Book Review: A Taxonomy of Love
By: Rachael Allen
Published By: Amulet Books
Publication Date: January 9, 2018
Page Count: 336
Source: ARC Kindly Provided by Publisher via NetGalley
Young Adult - Contemporary
Spencer has always found comfort in scientific facts. He keeps his mind occupied in stressful moments by creating taxonomies in his head. Between the taxonomies, a detailed knowledge of insects, and Tourettes Syndrome, Spencer constantly feels on the edge of everything. It doesn't help that his older brother, Dean, is a golden boy. Everything in Spencer's universe shifts the day Hope moves in next door. From the first moment he lays eyes on her, Spencer knows that Hope owns his heart, but he doubts she will ever return his affection.
The novel begins when Spencer and Hope are in middle school and showcases their friendship. I'm a firm believer that the best romances begin with friends, so I was rooting for these two from the opening chapters. Life has an odd way of turning things upside down though so Spencer and Hope will have to navigate some rocky currents as they age. High school comes with its own set of problems, tragedies, and broken hearts, but in the end Spencer and Hope find a way to remain friends.
In addition, to the friendship and romantic angst, I was fascinated by how Spencer handles his Tourettes Syndrome. I've never known anyone with the disorder and its not something I have a ton of knowledge about, so I was intrigued to see the world through Spencer's eyes. Being a teenager is hard enough, but having something that sets you apart in the eyes of others adds a layer to Spencer that makes him stand out as a main character. People often made fun of him or treated him differently because of the disorder, but as the novel progresses, Spencer comes to terms with who he is and learns how to cope when others don't get it.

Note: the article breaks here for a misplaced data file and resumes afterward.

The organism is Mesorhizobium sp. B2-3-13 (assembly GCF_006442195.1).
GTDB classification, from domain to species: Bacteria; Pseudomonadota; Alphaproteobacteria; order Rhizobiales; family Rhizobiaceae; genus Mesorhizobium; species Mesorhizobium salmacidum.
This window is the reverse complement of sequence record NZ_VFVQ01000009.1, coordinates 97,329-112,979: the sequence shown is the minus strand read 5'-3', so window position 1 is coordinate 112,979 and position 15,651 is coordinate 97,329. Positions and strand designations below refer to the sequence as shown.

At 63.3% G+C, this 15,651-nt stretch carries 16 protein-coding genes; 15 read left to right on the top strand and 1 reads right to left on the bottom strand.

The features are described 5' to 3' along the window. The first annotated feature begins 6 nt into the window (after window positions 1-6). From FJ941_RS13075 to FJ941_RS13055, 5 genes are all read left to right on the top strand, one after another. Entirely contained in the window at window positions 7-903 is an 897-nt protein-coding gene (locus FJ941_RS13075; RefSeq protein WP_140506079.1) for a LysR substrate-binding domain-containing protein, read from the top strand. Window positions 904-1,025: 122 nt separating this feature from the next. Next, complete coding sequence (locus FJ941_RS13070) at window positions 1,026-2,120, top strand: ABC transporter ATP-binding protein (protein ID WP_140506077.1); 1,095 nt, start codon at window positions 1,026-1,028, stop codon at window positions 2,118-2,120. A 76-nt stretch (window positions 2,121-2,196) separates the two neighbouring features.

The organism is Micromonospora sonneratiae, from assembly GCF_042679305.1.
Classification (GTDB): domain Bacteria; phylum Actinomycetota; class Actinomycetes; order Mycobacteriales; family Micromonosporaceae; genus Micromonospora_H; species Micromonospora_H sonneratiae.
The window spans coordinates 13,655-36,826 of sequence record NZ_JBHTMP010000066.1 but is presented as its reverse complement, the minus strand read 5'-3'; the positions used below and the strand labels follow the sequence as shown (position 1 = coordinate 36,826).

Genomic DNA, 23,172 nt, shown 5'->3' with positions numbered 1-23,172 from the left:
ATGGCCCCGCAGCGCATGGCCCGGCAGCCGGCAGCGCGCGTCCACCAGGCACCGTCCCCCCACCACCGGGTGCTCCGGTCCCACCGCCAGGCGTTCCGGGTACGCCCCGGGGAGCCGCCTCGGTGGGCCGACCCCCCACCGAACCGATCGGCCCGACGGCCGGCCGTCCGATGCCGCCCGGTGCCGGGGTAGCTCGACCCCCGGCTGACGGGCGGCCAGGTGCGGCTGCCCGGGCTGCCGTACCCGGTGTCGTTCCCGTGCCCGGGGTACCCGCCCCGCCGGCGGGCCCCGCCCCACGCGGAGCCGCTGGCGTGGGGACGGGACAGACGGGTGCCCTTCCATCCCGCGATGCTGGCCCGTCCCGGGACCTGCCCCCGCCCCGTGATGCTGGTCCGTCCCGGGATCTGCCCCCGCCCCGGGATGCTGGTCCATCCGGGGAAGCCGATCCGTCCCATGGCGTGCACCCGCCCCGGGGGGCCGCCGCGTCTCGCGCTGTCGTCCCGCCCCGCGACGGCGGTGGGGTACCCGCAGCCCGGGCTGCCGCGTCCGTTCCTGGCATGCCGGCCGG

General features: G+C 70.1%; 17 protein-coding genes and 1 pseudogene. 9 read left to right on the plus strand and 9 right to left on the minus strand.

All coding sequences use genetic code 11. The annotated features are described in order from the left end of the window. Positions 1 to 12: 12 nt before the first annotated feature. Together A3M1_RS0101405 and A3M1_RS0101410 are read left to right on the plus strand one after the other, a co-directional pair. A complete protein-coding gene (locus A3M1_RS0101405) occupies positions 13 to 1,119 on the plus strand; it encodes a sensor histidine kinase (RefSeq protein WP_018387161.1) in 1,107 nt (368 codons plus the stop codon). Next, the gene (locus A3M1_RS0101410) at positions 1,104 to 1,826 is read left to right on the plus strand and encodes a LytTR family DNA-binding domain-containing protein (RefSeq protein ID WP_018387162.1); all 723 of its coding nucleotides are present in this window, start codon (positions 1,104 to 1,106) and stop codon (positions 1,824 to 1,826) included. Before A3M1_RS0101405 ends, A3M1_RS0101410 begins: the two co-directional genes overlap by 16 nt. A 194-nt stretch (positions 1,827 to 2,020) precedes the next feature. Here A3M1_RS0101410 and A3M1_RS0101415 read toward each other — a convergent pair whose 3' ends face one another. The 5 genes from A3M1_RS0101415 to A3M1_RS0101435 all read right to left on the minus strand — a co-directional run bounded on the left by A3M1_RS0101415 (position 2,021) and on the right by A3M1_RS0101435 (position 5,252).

The emphasis on family is another theme that permeates this read. I loved the sibling interaction between Spencer and Dean as well as the moments between Hope and her older sister, Janie. Overall, Spencer's entire family won me over as well. Mimi, in particular, has a special place in my heart.
If you're looking for a contemporary read with a southern setting that features a unique main character, I'd suggest picking this one up. Prepare yourself for a rollercoaster of emotions though. I cried and laughed in equal measure as I rooted for Spencer to get his happy ending.
One Last Gripe: There were moments when I had trouble liking Hope. I felt like she intentionally hurt Spencer at times.
Favorite Thing About The Book: Spencer's family
First Sentence: Two important things happened the summer I turned thirteen.
Favorite Character: Spencer
Least Favorite Character: Bella
The moment Spencer meets Hope the summer before seventh grade, it’s . . . something at first sight. He knows she’s special, possibly even magical. The pair become fast friends, climbing trees and planning world travels. After years of being outshone by his older brother and teased because of his Tourette syndrome, Spencer finally feels like he belongs. But as Hope and Spencer get older and life gets messier, the clear label of “friend” gets messier, too.
Through sibling feuds and family tragedies, new relationships and broken hearts, the two grow together and apart, and Spencer, an aspiring scientist, tries to map it all out using his trusty system of taxonomy. He wants to identify and classify their relationship, but in the end, he finds that life doesn’t always fit into easy-to-manage boxes, and it’s this messy complexity that makes life so rich and beautiful.